could you survive with only a minimoog/voyager?

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minimoog/voyager as your one and only

i would survive gladly
19
37%
i guess i could do it, but i wouldnt always be happy
18
35%
i spit in your face at the thought of such absurdity
14
27%
 
Total votes: 51

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Neonlights84
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Re: could you survive with only a minimoog/voyager?

Post by Neonlights84 » Thu Jan 21, 2010 3:26 am

bionic muffins wrote:could you be elated with a minimoog as your only synth?

or would you be begrudgingly semi happy and just accept it?

or would you be downright mad at this proposition?

If it were a Voyager, I would be elated.
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Re: could you survive with only a minimoog/voyager?

Post by vin14 » Thu Jan 21, 2010 3:12 pm

It's not ideal, but I'd accept it, you could have worse as your only synth! Once I could use a DAW for multi-tracking/sampling and a controller keyboard for polyphonic playback (if it was the model D) I'd get on with it.

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Re: could you survive with only a minimoog/voyager?

Post by Syn303 » Thu Jan 21, 2010 3:22 pm

I had a Voyager for a while, but i preferred my Minimax-ASB over it, and... happily bounced the Voyager out of the door.
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Re: could you survive with only a minimoog/voyager?

Post by Solderman » Thu Jan 21, 2010 5:08 pm

Only if I get a nice array of pedals to go with the Voyager, as it often sounds either too dark or too boring without EQ in the mix/out insert jack, to me. VX expanders would have to be included too.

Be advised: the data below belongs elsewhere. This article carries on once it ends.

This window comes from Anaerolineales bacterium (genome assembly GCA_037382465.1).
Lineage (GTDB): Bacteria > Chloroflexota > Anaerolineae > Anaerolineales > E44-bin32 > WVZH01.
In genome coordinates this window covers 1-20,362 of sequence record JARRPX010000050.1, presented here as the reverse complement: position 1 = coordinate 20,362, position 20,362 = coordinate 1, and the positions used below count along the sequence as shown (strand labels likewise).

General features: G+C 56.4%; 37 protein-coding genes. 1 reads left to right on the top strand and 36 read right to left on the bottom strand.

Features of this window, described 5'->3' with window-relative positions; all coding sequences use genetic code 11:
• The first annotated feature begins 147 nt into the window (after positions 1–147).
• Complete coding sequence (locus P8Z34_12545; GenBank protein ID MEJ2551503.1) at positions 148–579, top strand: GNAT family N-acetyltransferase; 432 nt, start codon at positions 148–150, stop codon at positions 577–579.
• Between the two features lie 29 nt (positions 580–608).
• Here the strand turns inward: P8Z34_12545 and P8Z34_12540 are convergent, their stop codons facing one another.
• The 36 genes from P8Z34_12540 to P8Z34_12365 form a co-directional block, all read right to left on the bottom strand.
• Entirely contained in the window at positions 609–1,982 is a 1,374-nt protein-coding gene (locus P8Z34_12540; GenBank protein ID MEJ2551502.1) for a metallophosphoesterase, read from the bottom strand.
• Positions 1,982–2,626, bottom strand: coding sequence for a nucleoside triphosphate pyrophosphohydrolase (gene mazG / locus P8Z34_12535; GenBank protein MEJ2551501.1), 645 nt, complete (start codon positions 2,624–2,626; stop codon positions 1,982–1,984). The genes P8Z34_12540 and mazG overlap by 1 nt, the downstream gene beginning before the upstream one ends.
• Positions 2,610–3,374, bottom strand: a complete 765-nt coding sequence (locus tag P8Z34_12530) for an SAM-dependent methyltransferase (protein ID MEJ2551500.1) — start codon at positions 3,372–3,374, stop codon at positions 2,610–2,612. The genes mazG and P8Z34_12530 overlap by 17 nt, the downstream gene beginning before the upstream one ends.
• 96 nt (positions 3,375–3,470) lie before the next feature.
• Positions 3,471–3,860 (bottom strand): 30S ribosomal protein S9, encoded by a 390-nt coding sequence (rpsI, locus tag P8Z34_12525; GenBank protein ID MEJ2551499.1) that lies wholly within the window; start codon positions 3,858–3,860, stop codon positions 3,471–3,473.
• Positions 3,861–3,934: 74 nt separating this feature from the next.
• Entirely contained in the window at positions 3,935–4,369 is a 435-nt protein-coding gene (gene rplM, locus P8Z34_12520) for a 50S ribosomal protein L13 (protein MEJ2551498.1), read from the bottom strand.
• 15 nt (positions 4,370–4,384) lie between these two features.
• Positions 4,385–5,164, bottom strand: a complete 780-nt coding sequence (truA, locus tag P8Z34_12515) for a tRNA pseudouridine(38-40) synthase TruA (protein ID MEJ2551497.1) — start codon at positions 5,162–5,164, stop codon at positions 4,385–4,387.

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Re: could you survive with only a minimoog/voyager?

Post by VCOrhubarb » Thu Jan 21, 2010 6:31 pm

I'd survive with just a Minimoog, but I'd rather have an ARP Odyssey.

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Re: could you survive with only a minimoog/voyager?

Post by bionic muffins » Thu Jan 21, 2010 6:39 pm

arp odyssey, that brings me to my next point...

just curious, are there other monosynths that you guys beat the moogs? roland sh-101,...

i guess im wondering how many guys are die hard moog or death types and how many prefer other units as a monosynth.

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Re: could you survive with only a minimoog/voyager?

Post by shaft9000 » Thu Jan 21, 2010 6:56 pm

bionic muffins wrote: just curious, are there other monosynths that you guys beat the moogs? roland sh-101,...

i guess im wondering how many guys are die hard moog or death types and how many prefer other units as a monosynth.
Well, for funky bass a lot of the time you can't beat a model D. Sometimes a Yamaha DX-1 is superior. It all depends what the song needs, I suppose. It might sound better to use both together, layered. No need to limit the imagination, eh?

Moogs have a specific sound that some people don't even like. Compared to a lot of other synths, they're quite limited in features. All of the DSI synths have more modulation options than any of the non-modular Moogs, for example.